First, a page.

Lott's massive study was reviewed in a leading medical journal (the same one mentioned above). A known opponent of gun rights was chosen as reviewer – a breach of objectivity in itself. The reviewer picked a sample of counties and claimed that violent crime rose there after right-to-carry laws were passed.

Statistics teach us to pick a sample that represents the whole population. This reviewer deliberately picked a sample that did not do so. A sample that does not represent the population is invalid. Lott studied all U.S. counties, which clearly yields more definitive data than studying some counties – especially ones picked to "prove" the reviewer's bias.

But the journal's editors seemed more interested in their anti-gun agenda than in real research.

My father owned guns but left no will. When my mother died later, she left a will that didn't mention the guns. Probate records are a poor index of gun ownership. But wait; it gets worse.

The professor claimed he checked the early probate records of San Francisco. But all records were destroyed in the earthquake and fire of 1906. I have an old book with a photo of the flattened city hall.

Yet the professor remains on the faculty, his book award remains intact, and his grant remains in force. Again, an anti-gun agenda is more important than the truth.

This is embarrassing. It means that we have to explain why we are killing one another more often now, despite less poverty, less racism and more gun laws. It means that we have to look at broken families, absent fathers, declining moral values, as well as violent films, TV and video games.

How do we avoid embarrassment? A scientist "corrected" the data until the homicide rate early in the 1900s is shown to be as high as today's rate. This "corrected" rate is accepted uncritically and quoted widely, while the actual figures are ignored.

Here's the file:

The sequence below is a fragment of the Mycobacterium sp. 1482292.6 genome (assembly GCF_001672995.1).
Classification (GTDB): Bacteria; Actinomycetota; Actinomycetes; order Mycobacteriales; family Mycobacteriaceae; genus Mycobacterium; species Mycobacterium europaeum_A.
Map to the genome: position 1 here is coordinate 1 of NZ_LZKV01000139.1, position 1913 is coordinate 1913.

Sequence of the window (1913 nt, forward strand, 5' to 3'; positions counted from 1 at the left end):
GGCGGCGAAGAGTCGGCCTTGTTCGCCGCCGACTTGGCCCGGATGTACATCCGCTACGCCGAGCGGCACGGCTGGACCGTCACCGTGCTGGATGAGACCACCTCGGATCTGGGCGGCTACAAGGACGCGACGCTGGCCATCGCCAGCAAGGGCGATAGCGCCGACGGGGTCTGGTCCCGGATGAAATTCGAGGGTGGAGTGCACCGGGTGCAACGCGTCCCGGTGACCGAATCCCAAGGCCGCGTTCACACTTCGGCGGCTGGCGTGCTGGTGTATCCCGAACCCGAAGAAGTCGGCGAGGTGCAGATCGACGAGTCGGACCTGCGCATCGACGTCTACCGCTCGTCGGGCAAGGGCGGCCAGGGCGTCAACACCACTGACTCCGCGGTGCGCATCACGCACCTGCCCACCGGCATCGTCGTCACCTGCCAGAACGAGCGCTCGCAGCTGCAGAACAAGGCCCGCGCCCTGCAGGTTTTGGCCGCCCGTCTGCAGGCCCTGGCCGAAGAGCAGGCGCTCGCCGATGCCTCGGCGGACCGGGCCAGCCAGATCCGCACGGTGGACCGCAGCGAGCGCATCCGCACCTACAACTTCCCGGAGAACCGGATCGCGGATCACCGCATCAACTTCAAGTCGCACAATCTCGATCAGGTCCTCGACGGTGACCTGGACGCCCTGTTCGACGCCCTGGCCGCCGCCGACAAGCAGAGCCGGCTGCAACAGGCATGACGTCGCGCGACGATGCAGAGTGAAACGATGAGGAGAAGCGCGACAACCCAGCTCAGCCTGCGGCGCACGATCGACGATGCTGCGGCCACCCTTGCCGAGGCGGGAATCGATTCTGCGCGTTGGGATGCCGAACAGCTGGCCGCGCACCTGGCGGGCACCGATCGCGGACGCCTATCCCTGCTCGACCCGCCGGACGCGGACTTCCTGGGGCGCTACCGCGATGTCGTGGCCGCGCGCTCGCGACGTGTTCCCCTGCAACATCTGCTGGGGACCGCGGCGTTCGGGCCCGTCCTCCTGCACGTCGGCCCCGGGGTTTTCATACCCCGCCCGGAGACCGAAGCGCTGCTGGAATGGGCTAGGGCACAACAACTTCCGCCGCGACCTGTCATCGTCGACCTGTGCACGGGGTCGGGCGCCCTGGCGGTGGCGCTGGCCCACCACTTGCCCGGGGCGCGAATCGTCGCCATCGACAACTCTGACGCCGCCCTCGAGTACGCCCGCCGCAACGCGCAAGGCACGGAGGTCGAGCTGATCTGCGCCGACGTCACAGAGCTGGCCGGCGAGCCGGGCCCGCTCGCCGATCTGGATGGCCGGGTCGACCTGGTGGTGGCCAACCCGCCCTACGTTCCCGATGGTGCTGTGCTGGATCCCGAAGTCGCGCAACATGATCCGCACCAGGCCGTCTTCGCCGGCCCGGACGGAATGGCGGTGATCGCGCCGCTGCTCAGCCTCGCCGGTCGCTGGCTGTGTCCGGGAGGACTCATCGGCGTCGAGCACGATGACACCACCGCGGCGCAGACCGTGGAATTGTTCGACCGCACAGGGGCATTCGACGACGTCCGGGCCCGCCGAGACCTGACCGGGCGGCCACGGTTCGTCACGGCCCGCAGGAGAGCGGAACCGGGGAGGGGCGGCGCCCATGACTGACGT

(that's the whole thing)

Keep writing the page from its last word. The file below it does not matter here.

His point was that a real correction eliminates a known error – and moves the result in an unpredictable direction. A phony "correction" twists the data until it fits some preconceived notion of what it "should" look like. That is the opposite of the scientific method.

All the above examples seem to twist the data in a liberal direction. Why? Are liberal researchers less honest than conservative ones? I doubt it.

I believe the reason is incentive. Most university faculties, editorial boards and granting agencies are liberal. Researchers want to be promoted, to see their work published and to get grants. After all, it means their careers and their livelihoods.

If gun control is popular with editors, submit articles supporting it. If a particular agenda appeals to granting agencies, publish books that favor that agenda. If global warming is embraced by academics, design studies to support it. It's only human nature, regrettably.

That is, money (often our tax dollars) is buying "research." Why do we howl with outrage if a drug company does this, but we remain silent when our own money is used for the same immoral purpose?

Sometimes actual fraud is involved. Examples include quoting nonexistent probate records and planting lynx hairs to force "endangered species" restrictions onto areas where they are not appropriate.

Sometimes misinterpretation of data occurs, such as adding the extra costs of smoking but not subtracting the monetary savings. Sometimes vital information is omitted, such as announcing that lead has been found in chocolate but not stating the tiny amounts involved.

And sometimes "corrections" are made that push the figures in the "right" direction.

But in all cases, people are deceived. Real problems are ignored while phony problems occupy our attention. Real solutions are overlooked while false solutions are made to seem effective. That is always dishonest, and it can be dangerous.

When a news story reports "A study shows that …," we should be able to trust that it represents a sincere effort to find the truth, not a fabrication to suit some agenda.

[For an alternative viewpoint, see http://www.junkscience.com/.]

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Often our morning coffee is accompanied by a breathless report in newspapers or on radio or TV: A new study shows that. … Usually the study claims to reveal a new danger in the environment or a new threat of some other type. We get invaluable information from...
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Wednesday, 15 May 2002 12:00 AM